The assertion “God does not sleep” communicates the idea that God is never unaware of what is happening to his people. He is not dreaming; he does not lack consciousness of those over whom he has promised to watch. Elsewhere, therefore, the psalmist confidently asserts that he will “lie down and sleep” for the Lord makes him dwell in safety. Because God does not sleep, his people need not fear what may happen as they sleep. Their lack of externally directed consciousness does not need to be a hindrance to their resting.
Understanding this, king Solomon explains that
It is in vain that you rise up early and go late to rest, eating the bread of anxious toil; for he [i.e. the Lord] gives to his beloved sleep.
Solomon’s words come in the context of God’s building a man’s “house,” and diligently watching over the city. Perhaps Solomon was partially inspired to write the above words by the lesson his father David learned when he sought to build a house for the Lord. For David enthusiastically declared:
“I will not enter my houseor get into my bed,I will not give sleep to my eyesor slumber to my eyelids,until I find a place for the Lord,a dwelling place for the Mighty One of Jacob.”
And David’s intention was to remain ever vigilant in his construction of God’s house. Yet in keeping with the words of Solomon above the Lord God responded to David by saying:
…the Lord declares to you that the Lord will make you a house. When your days are fulfilled and you lie down [i.e. sleep] with your fathers, I will raise up your offspring after you, who shall come from your body, and I will establish his kingdom.
David would die and rest in the grave (euphemistically, fall asleep), but his being dead would not hinder God’s fulfillment of his promise. God neither slumbers nor sleeps; he would, by his Sovereign and Omnipotent power, build David a house.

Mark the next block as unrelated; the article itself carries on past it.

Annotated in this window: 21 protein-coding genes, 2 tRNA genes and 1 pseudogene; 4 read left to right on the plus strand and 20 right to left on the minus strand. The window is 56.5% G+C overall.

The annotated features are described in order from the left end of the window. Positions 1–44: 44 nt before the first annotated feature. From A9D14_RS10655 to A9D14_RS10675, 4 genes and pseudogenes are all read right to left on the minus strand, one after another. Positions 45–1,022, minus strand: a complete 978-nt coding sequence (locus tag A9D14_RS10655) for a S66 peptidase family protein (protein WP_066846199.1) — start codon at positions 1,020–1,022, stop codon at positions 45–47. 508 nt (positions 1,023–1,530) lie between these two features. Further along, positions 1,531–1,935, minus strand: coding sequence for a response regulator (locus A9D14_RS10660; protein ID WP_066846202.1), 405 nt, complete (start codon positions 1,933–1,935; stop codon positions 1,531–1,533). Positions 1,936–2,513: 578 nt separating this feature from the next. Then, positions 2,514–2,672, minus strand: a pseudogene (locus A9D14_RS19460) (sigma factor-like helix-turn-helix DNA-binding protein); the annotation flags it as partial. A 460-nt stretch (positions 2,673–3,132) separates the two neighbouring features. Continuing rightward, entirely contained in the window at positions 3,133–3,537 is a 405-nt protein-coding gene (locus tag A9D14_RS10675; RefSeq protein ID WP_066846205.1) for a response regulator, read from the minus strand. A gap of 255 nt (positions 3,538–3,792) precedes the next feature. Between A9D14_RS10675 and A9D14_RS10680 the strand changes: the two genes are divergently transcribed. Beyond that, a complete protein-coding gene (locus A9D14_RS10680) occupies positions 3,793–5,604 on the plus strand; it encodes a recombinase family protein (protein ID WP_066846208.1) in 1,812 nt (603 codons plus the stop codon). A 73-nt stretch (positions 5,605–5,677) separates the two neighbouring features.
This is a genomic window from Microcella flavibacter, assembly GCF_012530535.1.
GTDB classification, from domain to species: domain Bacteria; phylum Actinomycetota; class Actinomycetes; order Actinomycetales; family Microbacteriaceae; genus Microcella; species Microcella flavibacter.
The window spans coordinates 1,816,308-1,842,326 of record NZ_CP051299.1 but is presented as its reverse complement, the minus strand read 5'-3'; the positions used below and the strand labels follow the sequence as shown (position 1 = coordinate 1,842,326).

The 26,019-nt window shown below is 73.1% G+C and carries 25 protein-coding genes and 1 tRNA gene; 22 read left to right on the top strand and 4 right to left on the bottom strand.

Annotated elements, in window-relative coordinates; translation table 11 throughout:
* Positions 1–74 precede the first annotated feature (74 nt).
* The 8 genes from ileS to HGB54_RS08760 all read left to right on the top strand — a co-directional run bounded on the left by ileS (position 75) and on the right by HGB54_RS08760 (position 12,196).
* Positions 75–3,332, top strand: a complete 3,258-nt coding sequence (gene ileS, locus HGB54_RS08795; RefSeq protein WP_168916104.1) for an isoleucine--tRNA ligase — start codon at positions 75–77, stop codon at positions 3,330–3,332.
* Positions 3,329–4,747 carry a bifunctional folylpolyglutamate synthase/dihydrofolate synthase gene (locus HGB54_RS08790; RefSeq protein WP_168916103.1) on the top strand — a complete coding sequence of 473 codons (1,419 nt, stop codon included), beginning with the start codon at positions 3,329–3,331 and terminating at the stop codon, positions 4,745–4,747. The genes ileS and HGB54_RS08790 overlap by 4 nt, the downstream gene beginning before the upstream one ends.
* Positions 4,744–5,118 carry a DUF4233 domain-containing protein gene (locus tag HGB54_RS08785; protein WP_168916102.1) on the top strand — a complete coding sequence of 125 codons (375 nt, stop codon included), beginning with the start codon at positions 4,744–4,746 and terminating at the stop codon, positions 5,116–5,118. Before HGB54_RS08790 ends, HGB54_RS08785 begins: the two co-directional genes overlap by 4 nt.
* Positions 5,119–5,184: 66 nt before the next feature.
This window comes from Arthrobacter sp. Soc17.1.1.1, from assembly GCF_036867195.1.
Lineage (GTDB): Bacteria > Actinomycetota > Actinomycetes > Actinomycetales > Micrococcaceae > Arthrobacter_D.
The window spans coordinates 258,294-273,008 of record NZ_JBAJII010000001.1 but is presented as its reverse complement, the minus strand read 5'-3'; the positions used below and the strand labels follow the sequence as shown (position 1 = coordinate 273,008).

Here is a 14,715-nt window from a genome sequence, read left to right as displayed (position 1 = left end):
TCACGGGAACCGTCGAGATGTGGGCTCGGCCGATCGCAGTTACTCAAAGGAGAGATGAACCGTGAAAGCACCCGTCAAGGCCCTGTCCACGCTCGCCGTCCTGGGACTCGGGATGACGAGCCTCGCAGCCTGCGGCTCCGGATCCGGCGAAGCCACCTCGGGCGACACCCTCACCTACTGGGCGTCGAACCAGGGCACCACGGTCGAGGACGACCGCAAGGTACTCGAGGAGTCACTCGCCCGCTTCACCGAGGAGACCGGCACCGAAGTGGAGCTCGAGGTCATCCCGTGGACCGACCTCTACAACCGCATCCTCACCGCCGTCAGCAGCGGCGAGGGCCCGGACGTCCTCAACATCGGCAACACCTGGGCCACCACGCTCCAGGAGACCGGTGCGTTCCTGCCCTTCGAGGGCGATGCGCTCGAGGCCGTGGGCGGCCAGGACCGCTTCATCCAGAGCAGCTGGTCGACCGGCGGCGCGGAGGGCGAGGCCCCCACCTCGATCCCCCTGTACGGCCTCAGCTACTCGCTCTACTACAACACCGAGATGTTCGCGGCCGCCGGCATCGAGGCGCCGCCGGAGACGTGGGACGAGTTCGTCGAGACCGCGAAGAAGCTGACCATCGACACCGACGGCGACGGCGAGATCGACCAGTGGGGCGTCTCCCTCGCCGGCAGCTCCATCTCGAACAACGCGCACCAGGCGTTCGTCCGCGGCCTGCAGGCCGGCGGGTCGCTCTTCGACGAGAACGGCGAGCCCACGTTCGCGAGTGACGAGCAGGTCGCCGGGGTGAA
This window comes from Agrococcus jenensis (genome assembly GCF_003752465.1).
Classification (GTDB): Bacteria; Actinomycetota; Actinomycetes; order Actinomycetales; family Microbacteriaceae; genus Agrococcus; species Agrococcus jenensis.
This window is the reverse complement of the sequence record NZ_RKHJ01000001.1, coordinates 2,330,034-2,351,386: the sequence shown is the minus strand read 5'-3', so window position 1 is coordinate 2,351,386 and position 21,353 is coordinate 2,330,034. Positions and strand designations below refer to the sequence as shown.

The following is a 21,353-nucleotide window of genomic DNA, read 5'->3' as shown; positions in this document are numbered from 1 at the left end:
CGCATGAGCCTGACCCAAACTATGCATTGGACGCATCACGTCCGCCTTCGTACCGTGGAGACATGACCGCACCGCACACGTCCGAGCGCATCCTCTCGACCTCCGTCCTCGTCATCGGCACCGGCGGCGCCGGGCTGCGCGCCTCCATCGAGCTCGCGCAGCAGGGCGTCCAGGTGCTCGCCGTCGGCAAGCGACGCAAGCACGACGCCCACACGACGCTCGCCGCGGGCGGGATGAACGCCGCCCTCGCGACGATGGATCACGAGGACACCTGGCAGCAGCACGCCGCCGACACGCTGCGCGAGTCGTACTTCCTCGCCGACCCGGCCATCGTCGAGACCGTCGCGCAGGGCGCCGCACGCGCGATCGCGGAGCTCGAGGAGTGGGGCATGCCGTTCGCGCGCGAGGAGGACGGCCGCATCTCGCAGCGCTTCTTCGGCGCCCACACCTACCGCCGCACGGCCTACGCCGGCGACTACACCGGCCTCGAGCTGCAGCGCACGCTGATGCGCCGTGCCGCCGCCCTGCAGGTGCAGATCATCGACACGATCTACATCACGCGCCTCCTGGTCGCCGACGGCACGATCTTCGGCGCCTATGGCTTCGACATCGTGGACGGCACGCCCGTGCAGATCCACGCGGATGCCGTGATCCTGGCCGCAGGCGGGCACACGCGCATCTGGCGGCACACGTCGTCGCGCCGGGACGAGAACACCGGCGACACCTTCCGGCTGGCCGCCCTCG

Solomon’s understanding of sleep as a state in which one lacks EDC is reiterated throughout the book of Proverbs. Repeatedly, the reader is informed that those who sleep do so because they are either trusting in Yahweh’s protection of them at their most vulnerable time or are unconcerned with the consequences of their inattention to the state of their souls or their material goods. Inversely, then, the constant attention of men to their pursued objects of happiness is signified by their sleeplessness.
The contrast could not be clearer, and it continues to appear throughout the canon. Those who trust in Yahweh, as well as those who do not care about what will happen to them if they fail to attend to their spiritual and material needs, sleep. For example, in Jonah 1:4-6, we read:
…the Lord hurled a great wind upon the sea, and there was a mighty tempest on the sea, so that the ship threatened to break up. Then the mariners were afraid, and each cried out to his god. And they hurled the cargo that was in the ship into the sea to lighten it for them.
But Jonah had gone down into the inner part of the ship and had lain down and was fast asleep. So the captain came and said to him, “What do you mean, you sleeper? Arise, call out to your god! Perhaps the god will give a thought to us, that we may not perish.”
Jonah, who preferred death to seeing the people of Nineveh being granted mercy by God, was unconcerned with what was occurring externally. He was able to sleep, whereas the sailors were riddled with fear of what would happen to them.
Jonah slept, but the discipline of God did not. The Lord neither slumbers nor sleeps; he is ever aware of that which is occurring among the sons of men. As we have mentioned above already, when God’s disposition toward men is fatherly his non-slumbering and non-sleeping serves to provide comfort to God’s people. However, in the case of discipline and judgment the non-slumbering and non-sleeping of God is a fearful reminder that we cannot escape the hand of the Lord. Thus, the Lord, through Isaiah, states that Israel’s foes will neither slumber nor sleep, signifying their constant attention to their divinely appointed task.
King Nebuchadnezzar, like the sailors of Jonah 1, was unable to sleep. More specifically, “his spirit was troubled, and his sleep left him.” This is an interesting case, for the king’s being awake is due to his IDC, while his inability to sleep is due to his implicit recognition that sleepers lack EDC. Unaware of what his dream signified, although likely aware that it foretold some oncoming trouble, Nebuchadnezzar could not rest. Daniel’s interpretation of the dream shows Nebuchadnezzar that the events in the dream will be fulfilled over a long period of time, likely quelling the king’s fear of a very immediate “threat to the security of his reign.” This same anxiety over what is going to happen occurs again in Daniel 6:18-20, where the prophet reports that